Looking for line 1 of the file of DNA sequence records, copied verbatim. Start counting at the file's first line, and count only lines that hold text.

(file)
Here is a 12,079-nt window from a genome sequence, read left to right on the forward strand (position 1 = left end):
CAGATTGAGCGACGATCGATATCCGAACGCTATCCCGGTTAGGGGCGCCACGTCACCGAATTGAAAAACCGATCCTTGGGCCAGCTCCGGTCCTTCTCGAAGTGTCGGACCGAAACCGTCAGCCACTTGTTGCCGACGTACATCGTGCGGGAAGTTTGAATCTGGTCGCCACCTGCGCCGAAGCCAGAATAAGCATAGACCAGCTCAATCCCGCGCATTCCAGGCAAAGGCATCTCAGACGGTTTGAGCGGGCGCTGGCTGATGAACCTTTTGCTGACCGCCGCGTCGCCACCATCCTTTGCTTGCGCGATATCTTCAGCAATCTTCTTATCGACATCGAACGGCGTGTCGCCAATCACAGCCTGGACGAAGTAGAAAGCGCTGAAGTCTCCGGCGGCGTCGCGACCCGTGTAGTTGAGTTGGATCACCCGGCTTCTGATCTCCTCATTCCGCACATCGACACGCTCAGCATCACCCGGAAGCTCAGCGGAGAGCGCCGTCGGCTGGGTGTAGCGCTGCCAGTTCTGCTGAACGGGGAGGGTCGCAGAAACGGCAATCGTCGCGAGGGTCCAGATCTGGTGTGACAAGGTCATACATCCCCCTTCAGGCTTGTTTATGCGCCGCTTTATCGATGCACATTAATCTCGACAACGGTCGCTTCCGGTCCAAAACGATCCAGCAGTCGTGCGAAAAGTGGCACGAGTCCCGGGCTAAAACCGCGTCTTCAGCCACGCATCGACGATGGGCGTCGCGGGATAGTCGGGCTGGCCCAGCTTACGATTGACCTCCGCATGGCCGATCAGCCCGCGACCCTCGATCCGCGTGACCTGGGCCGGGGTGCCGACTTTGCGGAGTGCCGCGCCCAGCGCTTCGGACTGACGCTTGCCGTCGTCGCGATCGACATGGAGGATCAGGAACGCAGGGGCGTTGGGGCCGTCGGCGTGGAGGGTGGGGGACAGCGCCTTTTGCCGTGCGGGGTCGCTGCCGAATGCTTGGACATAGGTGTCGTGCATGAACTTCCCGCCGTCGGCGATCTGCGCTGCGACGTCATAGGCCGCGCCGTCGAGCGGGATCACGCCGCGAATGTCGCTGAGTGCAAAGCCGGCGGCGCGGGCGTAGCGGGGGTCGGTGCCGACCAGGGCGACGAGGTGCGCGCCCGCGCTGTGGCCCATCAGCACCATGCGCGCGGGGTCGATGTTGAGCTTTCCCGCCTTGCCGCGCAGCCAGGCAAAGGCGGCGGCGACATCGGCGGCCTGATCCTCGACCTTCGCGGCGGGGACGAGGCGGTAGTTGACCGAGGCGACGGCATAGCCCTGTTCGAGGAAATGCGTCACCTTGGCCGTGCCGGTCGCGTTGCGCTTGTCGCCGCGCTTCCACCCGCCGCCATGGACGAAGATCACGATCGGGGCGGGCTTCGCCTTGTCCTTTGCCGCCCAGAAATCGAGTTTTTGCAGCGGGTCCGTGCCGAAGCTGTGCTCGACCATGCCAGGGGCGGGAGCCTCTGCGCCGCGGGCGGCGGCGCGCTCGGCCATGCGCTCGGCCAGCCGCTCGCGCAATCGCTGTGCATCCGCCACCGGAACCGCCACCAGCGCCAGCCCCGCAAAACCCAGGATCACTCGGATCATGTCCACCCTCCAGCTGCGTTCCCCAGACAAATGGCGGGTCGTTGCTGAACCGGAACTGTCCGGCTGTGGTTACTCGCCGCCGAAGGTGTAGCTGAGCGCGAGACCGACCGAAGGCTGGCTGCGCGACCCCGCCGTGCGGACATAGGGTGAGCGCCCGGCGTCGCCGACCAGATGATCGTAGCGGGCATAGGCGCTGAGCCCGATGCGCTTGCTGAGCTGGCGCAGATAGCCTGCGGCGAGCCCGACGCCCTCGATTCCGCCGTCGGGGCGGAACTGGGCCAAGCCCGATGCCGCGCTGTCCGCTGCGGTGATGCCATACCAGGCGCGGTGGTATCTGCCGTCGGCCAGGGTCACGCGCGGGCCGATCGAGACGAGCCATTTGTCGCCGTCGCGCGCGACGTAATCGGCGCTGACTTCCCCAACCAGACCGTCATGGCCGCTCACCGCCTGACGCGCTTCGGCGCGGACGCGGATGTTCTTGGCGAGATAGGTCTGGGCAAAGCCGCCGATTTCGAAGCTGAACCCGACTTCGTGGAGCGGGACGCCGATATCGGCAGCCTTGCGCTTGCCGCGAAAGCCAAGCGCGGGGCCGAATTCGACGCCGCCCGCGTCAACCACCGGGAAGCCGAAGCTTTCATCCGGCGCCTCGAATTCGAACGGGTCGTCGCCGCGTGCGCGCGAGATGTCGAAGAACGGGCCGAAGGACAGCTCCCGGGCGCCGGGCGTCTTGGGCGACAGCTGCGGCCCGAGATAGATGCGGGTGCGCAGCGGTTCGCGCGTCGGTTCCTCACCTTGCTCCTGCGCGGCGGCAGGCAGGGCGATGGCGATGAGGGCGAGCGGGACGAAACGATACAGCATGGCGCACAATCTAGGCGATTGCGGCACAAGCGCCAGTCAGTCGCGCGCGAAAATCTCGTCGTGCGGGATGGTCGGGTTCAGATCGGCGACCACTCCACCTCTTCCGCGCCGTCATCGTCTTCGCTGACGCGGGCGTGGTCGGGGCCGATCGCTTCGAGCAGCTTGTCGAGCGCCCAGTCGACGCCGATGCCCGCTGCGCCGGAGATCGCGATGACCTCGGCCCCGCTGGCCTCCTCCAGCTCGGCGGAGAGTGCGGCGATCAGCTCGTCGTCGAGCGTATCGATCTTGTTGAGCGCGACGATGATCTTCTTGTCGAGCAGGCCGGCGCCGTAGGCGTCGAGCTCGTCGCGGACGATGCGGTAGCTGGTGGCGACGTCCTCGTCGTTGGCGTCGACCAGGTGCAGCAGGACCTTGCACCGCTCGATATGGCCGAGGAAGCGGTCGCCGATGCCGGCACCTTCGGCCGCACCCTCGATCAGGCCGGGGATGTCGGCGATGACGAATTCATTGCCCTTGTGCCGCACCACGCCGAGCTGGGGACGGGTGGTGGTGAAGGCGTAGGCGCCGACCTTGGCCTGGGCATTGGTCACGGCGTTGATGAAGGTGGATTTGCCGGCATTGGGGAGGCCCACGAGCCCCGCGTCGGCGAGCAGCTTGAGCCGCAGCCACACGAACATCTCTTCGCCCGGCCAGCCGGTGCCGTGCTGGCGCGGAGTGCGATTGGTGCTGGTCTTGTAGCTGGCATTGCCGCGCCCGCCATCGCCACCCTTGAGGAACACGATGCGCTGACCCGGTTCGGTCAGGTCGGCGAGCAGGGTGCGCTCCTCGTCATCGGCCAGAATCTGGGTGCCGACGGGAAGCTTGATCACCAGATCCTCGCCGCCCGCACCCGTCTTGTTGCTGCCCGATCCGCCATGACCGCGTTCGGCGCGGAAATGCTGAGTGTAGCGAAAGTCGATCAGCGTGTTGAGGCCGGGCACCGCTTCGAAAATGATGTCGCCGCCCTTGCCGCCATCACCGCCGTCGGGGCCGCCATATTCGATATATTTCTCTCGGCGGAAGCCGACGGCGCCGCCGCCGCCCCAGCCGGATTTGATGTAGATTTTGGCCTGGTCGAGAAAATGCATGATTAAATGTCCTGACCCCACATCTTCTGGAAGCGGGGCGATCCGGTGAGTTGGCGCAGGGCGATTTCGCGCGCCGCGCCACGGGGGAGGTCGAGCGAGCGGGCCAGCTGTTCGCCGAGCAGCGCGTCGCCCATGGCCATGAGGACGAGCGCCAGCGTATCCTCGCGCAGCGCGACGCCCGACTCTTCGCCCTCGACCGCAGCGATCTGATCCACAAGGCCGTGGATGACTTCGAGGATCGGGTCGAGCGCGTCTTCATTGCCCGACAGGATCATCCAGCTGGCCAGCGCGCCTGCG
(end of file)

Here is a 12,079-nt window from a genome sequence, read left to right on the forward strand (position 1 = left end):